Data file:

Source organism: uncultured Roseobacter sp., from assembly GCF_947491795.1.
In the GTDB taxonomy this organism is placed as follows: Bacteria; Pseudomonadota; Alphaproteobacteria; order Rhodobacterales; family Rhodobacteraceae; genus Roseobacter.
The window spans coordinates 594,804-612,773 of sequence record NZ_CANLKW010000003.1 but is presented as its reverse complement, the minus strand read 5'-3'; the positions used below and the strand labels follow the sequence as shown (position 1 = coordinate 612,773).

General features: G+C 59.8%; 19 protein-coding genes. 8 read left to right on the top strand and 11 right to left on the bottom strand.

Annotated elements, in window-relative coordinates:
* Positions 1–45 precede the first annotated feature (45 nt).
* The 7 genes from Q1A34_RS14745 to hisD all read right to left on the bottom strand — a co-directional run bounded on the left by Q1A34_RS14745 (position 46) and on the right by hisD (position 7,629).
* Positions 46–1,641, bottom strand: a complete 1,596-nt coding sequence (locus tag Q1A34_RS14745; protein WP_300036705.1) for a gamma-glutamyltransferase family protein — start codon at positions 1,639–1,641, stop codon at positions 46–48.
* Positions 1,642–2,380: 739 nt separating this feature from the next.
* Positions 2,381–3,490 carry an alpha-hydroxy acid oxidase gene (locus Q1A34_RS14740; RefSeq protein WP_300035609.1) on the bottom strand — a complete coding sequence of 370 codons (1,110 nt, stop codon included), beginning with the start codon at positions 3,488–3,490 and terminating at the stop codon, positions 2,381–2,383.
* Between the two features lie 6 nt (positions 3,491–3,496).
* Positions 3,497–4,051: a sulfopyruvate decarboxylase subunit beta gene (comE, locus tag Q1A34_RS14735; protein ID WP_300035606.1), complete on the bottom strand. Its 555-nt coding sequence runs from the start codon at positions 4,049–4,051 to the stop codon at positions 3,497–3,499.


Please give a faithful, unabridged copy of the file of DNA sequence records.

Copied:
Source organism: uncultured Roseobacter sp., from assembly GCF_947491795.1.
In the GTDB taxonomy this organism is placed as follows: Bacteria; Pseudomonadota; Alphaproteobacteria; order Rhodobacterales; family Rhodobacteraceae; genus Roseobacter.
The window spans coordinates 594,804-612,773 of sequence record NZ_CANLKW010000003.1 but is presented as its reverse complement, the minus strand read 5'-3'; the positions used below and the strand labels follow the sequence as shown (position 1 = coordinate 612,773).

General features: G+C 59.8%; 19 protein-coding genes. 8 read left to right on the top strand and 11 right to left on the bottom strand.

Annotated elements, in window-relative coordinates:
* Positions 1–45 precede the first annotated feature (45 nt).
* The 7 genes from Q1A34_RS14745 to hisD all read right to left on the bottom strand — a co-directional run bounded on the left by Q1A34_RS14745 (position 46) and on the right by hisD (position 7,629).
* Positions 46–1,641, bottom strand: a complete 1,596-nt coding sequence (locus tag Q1A34_RS14745; protein WP_300036705.1) for a gamma-glutamyltransferase family protein — start codon at positions 1,639–1,641, stop codon at positions 46–48.
* Positions 1,642–2,380: 739 nt separating this feature from the next.
* Positions 2,381–3,490 carry an alpha-hydroxy acid oxidase gene (locus Q1A34_RS14740; RefSeq protein WP_300035609.1) on the bottom strand — a complete coding sequence of 370 codons (1,110 nt, stop codon included), beginning with the start codon at positions 3,488–3,490 and terminating at the stop codon, positions 2,381–2,383.
* Between the two features lie 6 nt (positions 3,491–3,496).
* Positions 3,497–4,051: a sulfopyruvate decarboxylase subunit beta gene (comE, locus tag Q1A34_RS14735; protein ID WP_300035606.1), complete on the bottom strand. Its 555-nt coding sequence runs from the start codon at positions 4,049–4,051 to the stop codon at positions 3,497–3,499.